"What happened to your face?" I said.

She hadn't had the chance to see herself in the mirror yet. If she had, then she probably wouldn't have answered when I knocked. Her cheek was swollen, and the skin over the bone bulged crimson. She saw my mind working to connect the dots. She took my head in her hands--her thumbs rubbing my temples. "Look at your mother," she said. She smiled, but I knew she feigned it. "Your father didn't hit me, OK? I was hitting myself. It wasn't him--it was me." She lowered my head and kissed my brow.

"Why were you hitting yourself?" I said.

She wiped her eyes with the bedsheets. She said, "Because when you're older, you'll understand. It wasn't a good thing to do. I know that."

At the time, my mother only meant this remark to me as a passing one. She didn't want me to ask more questions. I was confused but I believed her. I said, "You shouldn't hit yourself."

"No, no, you're right. I shouldn't hit myself." She sniffled again. She was trying to dam back the tears. "Sometimes people do strange things, OK? Sometimes people do strange things, but that doesn't mean they don't love you." We heard the pipes shut off and the metal curtain rings jerk on the shower pole. Dad's piss stream bubbled in the toilet. "Go back to bed now," Mom whispered. "I'll come wake you for breakfast in a bit." She nudged me off the bed with her knee and I scampered from the room. We heard the towel snap off the bathroom door hook. "Go on," she said. "Close the door." I shut the door slowly to not make any noise. Before it closed, I watched her collapse on the bed and yank the covers up, burying herself.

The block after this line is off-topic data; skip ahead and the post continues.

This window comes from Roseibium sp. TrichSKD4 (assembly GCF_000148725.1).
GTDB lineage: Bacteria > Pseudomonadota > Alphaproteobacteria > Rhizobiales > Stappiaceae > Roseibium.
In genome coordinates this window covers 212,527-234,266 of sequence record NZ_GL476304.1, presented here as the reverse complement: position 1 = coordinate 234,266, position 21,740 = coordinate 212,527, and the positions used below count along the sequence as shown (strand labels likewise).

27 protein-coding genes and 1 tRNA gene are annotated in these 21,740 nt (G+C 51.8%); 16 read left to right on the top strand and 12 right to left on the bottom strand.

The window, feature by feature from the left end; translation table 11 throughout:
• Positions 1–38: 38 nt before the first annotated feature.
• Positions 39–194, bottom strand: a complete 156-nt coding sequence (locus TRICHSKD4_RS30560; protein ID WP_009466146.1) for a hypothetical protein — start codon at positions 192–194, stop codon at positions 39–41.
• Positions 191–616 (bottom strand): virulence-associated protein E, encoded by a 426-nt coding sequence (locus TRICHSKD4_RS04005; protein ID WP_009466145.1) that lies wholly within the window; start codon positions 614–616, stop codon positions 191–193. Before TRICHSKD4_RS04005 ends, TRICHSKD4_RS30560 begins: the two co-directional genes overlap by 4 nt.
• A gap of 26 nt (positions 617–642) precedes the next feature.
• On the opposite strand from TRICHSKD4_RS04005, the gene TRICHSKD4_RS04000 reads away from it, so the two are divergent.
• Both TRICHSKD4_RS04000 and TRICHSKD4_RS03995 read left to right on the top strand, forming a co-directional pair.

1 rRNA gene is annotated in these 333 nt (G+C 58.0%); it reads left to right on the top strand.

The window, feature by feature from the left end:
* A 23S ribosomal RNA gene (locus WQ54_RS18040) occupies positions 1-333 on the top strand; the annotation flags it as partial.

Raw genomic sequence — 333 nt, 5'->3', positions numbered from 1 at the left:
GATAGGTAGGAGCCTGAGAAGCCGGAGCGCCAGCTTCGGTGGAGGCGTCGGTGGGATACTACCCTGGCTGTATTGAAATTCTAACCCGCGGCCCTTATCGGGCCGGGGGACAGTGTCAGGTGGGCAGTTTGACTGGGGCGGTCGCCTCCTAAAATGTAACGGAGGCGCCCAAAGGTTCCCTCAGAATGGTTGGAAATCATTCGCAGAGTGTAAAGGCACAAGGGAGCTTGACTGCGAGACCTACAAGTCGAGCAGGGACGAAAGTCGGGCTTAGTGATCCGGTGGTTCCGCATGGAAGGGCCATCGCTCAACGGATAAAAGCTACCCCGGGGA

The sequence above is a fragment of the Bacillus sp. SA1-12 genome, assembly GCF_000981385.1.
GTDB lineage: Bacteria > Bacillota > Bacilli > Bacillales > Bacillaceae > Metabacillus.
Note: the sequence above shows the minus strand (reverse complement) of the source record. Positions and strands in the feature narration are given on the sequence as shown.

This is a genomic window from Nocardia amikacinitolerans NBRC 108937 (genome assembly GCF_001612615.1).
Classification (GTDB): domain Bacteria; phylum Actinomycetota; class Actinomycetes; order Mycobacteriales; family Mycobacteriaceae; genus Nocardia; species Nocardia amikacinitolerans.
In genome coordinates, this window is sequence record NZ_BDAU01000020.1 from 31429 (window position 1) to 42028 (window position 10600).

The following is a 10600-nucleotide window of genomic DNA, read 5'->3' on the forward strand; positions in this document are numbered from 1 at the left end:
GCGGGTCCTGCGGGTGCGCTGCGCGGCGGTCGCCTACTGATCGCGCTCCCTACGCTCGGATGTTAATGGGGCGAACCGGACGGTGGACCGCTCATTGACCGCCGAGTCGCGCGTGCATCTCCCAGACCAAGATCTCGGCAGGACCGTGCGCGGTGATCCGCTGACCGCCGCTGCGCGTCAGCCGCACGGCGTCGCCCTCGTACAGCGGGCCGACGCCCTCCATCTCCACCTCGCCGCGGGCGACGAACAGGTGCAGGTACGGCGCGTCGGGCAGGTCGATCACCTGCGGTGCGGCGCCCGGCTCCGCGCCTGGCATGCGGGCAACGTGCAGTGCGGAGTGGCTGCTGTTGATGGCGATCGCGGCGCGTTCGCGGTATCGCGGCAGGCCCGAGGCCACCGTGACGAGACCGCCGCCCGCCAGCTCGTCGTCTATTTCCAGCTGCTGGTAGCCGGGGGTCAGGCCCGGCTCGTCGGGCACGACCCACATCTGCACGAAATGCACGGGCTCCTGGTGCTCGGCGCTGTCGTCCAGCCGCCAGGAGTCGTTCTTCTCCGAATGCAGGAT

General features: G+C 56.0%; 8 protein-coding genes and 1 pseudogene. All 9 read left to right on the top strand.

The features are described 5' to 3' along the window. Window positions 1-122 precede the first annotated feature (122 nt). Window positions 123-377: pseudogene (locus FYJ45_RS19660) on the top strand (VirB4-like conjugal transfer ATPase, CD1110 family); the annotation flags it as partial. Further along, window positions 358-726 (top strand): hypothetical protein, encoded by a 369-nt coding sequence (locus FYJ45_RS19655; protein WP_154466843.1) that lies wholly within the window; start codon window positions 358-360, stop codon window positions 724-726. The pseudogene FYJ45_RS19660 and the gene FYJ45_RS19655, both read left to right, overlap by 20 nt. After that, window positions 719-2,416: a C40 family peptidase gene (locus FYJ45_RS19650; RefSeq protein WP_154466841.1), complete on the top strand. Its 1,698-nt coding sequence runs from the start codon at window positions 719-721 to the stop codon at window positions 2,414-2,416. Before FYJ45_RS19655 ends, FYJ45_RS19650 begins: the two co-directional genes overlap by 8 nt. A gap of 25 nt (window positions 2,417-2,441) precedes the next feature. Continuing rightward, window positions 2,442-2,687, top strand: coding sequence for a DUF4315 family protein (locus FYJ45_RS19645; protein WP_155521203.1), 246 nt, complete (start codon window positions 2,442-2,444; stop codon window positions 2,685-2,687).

Before all of this, when my father was laid off from his accounting firm, his job search was brief and fruitless. Nothing opened up on the market. Apostle Amery offered him the accountant pastor position at our church--Crossway Community Church--which was growing rapidly in membership size and was set for a large building expansion that upcoming year. At first, my mother supported the job. Our family was struggling financially, and she was tired of my father sulking about the house. But when my father was offered ordination she protested. Ordination meant that my mother would have to quit her job as a journalist in order to homeschool Lizzie and I. It was one of the rules of the church--to set an example for the congregation, the pastors' children had to be kept out of public schools--which taught immoral curriculum--and even faith-based private schools--which taught curriculum that was theologically incorrect. In the months since he'd become the church accountant, my father had enjoyed the attention and stature being on staff brought him, and now he was eager to stand at the podium with the word of God on his lips. He nagged and nagged my mother about it until one evening he simply announced over dinner that he'd accepted Apostle Amery's offer. My mother slapped her palms on the table. Lizzie and I cried because we would lose our friends at school. My father accused my mother of turning Lizzie and I against him. There was a brief argument that culminated in my father throwing a spatula against the wall. The rest of the night my mother sat on the back deck, listening to the crickets and toads and bats' wings cutting the muggy air, watching the lightning bugs blink in the Virginia blue ferns. I imagine she was wondering how her life had turned on its head so soon, how the people you know one day are strangers the next.